Developer / Publisher – Joy Way
Price – US $14.99 / CA $16.99 / EU €14.99 / UK £13.99 / AU $18.95
Release date – August 5th, 2021
Control Method – 2 x Tracked Game Controllers
Play Area – Seated, Standing, Roomscale
Reviewed on – Oculus Quest 2
Store Links – Oculus
STRIDE has been available in Early Access on the PC side of things for nearly a year and impressed VR users with its immersive Parkour mechanics mixed with some shooter gameplay, not unlike the now classic Mirror’s Edge franchise. Now, that game has leapt on to the Quest headsets promising an even better experience with some upgrades that haven’t even made it to the PC version, though they are being added fairly soon.
STRIDE is all about smooth movement as you travel from building to building with relative ease though the mechanics in here can be initially daunting with an in-depth tutorial included that breaks down just about everything you need to know. Your 2 hands can grab edges while pushing a thumbstick up will have you walk forward. To run, you need to physically mimic that action by pumping your arms in front of you with jumping being handled by a press and release of the ‘A’ button and ducking by actually crouching in your play space. You can wall walk by jumping at those walls at a roughly 45-degree angle and can even slide down cables and use a grapple gun at specific grapple points to swing over larger gaps Indiana Jones Style. It sounds simple as I write this, but it did take me upwards of an hour to get moderately comfortable balancing all these mechanics, especially when the clock is ticking, and the pressure is on. You can play in 3 different modes, Endless, Time Run & Arena with the 1st letting you fight enemies and mess around in an algorithmically created map that pushes you forward while the world dissolves behind you. Time Run has you trying to get through a bunch of pre-made, ranked obstacle courses in the quickest time with Arena placing you on top of small series of skyscrapers and challenges you to complete a series of objectives that get more difficult the better you get. Those objectives include navigating to specific waypoints, collecting items, killing soldiers and a few more tasks. Combat is key with your trusty pistol strapped near your shoulder, easily brandished as snipers and drones try and take you out. Reloading is handled by dropping your hand to your waist and should you need it, you can slow down time for a few seconds to line up those perfect shots. You can also find power-ups like extra lives, a machine gun & laser guides which help extend the fun factor and mix up the gameplay. As I said, it’s a lot to take in, but stay the course and soon enough you’ll be hopping across these cityscapes with ease.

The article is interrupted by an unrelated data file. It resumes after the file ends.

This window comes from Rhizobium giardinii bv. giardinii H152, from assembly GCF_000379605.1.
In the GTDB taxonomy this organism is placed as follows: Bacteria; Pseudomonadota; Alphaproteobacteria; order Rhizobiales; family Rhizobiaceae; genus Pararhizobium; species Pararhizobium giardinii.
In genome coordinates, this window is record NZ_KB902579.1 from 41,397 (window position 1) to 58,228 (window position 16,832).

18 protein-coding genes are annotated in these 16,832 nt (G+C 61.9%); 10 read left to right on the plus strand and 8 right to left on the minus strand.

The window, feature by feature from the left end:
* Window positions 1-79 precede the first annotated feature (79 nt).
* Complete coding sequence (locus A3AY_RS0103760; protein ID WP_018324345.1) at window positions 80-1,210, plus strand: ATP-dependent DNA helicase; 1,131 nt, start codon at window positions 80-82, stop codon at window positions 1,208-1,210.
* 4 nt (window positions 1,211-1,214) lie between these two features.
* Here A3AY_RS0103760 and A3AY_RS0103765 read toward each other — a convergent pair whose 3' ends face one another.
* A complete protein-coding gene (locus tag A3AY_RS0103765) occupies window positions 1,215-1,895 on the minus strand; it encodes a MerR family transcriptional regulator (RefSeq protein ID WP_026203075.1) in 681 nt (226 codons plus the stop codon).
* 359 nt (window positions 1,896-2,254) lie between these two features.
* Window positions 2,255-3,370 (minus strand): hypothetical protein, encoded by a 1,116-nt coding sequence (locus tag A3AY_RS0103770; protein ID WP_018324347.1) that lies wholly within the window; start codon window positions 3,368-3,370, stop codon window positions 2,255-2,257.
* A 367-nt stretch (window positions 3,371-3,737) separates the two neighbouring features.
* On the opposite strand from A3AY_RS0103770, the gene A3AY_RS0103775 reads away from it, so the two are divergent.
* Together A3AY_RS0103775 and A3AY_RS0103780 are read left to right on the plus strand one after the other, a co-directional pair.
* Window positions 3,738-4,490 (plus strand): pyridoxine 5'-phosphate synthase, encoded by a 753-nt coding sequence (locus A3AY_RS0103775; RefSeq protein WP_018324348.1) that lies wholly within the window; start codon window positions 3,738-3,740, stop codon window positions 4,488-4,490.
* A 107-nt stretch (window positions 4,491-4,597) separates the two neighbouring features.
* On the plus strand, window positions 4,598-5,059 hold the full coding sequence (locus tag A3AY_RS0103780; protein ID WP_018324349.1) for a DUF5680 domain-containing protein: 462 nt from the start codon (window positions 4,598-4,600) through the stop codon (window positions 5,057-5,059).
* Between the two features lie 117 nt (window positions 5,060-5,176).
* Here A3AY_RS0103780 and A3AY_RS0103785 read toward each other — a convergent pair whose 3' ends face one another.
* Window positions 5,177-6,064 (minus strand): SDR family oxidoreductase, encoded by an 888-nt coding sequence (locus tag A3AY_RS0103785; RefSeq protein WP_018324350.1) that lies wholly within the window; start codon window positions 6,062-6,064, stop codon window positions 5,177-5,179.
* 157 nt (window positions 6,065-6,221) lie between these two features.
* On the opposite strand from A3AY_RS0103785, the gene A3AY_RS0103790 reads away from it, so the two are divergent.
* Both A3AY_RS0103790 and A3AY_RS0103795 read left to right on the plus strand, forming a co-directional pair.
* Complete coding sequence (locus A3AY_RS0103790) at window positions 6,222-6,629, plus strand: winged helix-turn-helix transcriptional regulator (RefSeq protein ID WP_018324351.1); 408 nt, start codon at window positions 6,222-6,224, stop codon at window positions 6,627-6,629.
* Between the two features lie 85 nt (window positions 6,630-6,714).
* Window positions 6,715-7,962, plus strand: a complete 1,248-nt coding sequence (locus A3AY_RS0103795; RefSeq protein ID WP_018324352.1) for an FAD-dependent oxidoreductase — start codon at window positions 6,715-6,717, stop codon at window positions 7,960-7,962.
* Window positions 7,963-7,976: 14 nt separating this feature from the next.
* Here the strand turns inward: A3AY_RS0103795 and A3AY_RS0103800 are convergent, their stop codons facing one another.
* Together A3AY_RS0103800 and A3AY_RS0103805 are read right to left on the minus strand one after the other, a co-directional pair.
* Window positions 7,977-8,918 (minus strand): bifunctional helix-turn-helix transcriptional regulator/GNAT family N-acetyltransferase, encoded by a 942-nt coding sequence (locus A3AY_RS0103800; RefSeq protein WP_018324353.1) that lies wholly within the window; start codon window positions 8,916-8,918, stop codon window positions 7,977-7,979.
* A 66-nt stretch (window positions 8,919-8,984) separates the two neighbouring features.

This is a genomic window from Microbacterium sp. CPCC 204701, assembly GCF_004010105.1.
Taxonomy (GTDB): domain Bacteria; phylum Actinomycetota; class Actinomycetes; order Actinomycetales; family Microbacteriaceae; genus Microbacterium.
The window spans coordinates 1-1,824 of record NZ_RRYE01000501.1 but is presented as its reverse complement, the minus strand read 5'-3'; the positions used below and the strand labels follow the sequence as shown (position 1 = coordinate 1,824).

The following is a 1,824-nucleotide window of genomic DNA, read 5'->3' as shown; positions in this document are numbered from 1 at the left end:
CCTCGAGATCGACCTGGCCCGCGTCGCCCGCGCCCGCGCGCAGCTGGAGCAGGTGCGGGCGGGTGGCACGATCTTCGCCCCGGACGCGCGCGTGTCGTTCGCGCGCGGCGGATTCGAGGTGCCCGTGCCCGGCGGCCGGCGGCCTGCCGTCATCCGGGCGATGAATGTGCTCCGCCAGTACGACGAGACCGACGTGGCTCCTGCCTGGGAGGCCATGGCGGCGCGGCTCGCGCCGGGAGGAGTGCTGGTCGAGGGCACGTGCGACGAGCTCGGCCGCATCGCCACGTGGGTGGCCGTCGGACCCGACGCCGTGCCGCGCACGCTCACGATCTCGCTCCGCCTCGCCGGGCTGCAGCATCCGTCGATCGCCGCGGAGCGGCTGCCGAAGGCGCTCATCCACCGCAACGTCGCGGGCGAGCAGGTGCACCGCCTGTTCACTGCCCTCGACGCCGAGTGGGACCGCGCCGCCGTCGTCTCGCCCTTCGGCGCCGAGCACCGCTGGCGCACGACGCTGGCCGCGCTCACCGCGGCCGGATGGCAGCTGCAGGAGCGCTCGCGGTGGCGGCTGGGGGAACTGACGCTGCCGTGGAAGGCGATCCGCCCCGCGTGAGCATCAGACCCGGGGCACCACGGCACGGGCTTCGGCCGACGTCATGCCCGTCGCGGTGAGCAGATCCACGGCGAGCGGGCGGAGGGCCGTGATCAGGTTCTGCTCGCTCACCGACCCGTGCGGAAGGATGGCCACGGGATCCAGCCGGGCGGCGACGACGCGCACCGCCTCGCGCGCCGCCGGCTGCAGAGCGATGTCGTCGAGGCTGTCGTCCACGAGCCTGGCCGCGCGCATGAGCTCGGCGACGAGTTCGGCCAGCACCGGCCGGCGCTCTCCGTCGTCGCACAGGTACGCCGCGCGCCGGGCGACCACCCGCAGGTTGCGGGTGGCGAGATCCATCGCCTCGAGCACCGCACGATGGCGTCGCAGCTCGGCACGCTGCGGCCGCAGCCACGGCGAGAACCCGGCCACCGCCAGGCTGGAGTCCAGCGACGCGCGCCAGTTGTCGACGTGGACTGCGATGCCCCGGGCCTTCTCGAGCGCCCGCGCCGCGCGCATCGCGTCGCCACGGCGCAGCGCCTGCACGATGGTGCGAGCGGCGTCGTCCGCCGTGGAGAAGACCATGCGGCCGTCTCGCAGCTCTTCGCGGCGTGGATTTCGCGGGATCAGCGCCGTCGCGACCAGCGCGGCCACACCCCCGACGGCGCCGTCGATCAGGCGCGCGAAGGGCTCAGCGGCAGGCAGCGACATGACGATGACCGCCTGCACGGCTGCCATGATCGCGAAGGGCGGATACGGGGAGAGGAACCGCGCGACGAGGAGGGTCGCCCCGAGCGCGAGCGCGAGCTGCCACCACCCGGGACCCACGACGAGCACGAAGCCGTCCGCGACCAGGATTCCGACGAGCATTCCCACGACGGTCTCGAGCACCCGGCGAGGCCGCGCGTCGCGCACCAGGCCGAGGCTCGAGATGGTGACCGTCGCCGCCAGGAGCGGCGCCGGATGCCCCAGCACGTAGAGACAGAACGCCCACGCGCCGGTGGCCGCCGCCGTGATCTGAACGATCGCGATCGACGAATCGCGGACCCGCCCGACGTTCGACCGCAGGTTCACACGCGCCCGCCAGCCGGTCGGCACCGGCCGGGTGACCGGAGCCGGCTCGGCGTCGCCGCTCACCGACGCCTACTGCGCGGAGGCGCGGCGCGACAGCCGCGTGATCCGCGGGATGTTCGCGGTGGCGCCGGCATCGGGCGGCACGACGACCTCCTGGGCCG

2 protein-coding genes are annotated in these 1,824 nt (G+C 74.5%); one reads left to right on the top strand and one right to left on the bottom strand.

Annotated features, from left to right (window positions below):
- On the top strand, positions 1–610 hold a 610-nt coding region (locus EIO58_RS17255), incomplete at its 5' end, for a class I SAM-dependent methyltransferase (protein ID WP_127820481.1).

STRIDE looks solid though relishes in its simplicity as there really isn’t a whole lot going on with some static and procedural courses all comprised of the same environmental objects. You’ll be cruising across and up rooftops with the city below you disappearing into a white fog that isn’t exactly pretty, but that design choice allows for all the building nearby to be rendered within your sight lines, mitigating any pop-in making for a good looking game as long as you don’t look down. The landscape is largely different shades of grey as you hop over railings, climb walls, leap over vents and lunge towards the next office tower. The harder Time Run stages mix up the art style by having you navigate futuristic, near black looking buildings that feel dystopian and match the extra challenge in those races. In Endless mode, it’s slick to see the world digitally dissolve behind you, and ahead of you if your too slow, and seeing those bricks suddenly turn black is a tell tale sign you need to get your ass in motion. Bottom line here is what it lacks in visual variety in more than makes up for in thrills with the presentation being realistic enough to make the experience an immersive one.